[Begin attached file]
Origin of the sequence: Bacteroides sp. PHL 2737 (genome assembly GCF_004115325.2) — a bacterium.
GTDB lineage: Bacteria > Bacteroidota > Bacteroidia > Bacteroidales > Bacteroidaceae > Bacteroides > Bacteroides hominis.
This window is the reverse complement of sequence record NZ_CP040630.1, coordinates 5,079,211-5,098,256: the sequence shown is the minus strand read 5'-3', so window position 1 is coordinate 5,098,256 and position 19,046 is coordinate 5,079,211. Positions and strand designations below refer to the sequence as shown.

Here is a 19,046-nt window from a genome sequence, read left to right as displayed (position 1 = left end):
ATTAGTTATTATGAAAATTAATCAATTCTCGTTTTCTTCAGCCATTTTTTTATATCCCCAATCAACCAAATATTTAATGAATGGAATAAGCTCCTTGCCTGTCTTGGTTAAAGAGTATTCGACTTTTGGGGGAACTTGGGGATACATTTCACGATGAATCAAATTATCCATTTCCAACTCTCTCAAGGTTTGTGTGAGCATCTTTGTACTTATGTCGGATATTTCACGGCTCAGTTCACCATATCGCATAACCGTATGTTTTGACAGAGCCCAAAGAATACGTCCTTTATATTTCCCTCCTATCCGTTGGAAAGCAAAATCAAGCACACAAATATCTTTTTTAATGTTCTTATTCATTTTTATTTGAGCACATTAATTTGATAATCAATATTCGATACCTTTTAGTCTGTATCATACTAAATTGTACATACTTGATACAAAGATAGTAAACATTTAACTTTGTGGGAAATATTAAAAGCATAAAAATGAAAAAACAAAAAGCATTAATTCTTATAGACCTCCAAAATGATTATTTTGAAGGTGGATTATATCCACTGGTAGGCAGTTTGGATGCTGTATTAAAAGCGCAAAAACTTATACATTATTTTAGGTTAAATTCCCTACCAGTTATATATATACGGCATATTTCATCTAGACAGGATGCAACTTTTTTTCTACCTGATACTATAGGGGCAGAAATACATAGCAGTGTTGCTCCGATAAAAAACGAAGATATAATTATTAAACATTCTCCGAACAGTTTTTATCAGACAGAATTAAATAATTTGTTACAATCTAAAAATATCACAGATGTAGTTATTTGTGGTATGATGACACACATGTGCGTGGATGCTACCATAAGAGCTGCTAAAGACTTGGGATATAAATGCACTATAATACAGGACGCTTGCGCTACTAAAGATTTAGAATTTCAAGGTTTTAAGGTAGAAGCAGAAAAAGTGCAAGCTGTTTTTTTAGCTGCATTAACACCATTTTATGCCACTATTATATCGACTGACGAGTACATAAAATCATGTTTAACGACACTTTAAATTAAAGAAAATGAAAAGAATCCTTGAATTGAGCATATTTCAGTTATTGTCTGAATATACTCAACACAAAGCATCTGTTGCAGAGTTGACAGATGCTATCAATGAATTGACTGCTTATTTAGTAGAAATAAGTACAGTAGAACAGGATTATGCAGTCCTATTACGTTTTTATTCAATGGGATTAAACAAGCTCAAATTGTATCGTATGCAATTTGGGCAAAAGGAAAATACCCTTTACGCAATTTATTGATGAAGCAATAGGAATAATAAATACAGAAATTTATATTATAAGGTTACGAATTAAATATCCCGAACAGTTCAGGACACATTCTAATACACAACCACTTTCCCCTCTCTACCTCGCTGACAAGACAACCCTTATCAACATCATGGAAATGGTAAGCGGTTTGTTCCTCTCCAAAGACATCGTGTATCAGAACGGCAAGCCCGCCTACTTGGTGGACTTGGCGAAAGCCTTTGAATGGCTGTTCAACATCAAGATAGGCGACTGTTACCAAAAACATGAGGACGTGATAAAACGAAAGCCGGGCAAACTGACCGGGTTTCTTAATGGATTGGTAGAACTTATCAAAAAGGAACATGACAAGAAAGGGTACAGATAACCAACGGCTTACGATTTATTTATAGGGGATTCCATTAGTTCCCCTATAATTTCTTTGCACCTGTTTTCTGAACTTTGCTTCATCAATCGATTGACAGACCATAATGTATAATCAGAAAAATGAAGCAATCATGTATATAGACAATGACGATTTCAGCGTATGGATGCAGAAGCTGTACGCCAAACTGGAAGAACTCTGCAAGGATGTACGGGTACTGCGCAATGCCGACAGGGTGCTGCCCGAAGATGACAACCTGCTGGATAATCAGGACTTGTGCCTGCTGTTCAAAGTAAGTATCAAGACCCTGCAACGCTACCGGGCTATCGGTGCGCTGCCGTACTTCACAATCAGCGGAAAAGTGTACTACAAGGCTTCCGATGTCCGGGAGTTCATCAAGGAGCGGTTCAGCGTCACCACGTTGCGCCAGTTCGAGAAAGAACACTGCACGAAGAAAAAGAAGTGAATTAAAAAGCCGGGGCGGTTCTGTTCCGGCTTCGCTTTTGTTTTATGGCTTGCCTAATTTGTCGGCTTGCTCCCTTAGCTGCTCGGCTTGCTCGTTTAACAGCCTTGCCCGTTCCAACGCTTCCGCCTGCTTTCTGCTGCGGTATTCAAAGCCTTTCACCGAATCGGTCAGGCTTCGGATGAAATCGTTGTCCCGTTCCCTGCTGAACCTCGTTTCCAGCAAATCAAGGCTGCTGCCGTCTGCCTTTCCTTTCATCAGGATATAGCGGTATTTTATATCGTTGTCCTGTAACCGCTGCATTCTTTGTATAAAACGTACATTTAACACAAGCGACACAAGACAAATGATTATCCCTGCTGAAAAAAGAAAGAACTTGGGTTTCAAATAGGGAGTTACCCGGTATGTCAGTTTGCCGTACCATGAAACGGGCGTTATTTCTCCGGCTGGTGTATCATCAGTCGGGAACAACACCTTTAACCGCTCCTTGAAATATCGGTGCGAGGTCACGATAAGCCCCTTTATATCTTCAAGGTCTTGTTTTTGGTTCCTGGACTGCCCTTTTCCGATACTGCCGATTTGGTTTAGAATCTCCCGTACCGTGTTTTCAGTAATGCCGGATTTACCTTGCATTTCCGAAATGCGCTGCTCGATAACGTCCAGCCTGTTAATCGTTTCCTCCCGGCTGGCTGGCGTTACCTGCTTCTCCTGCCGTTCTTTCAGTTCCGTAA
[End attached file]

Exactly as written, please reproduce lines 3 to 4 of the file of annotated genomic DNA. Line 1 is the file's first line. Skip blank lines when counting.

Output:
This window is the reverse complement of sequence record NZ_CP040630.1, coordinates 5,079,211-5,098,256: the sequence shown is the minus strand read 5'-3', so window position 1 is coordinate 5,098,256 and position 19,046 is coordinate 5,079,211. Positions and strand designations below refer to the sequence as shown.

Here is a 19,046-nt window from a genome sequence, read left to right as displayed (position 1 = left end):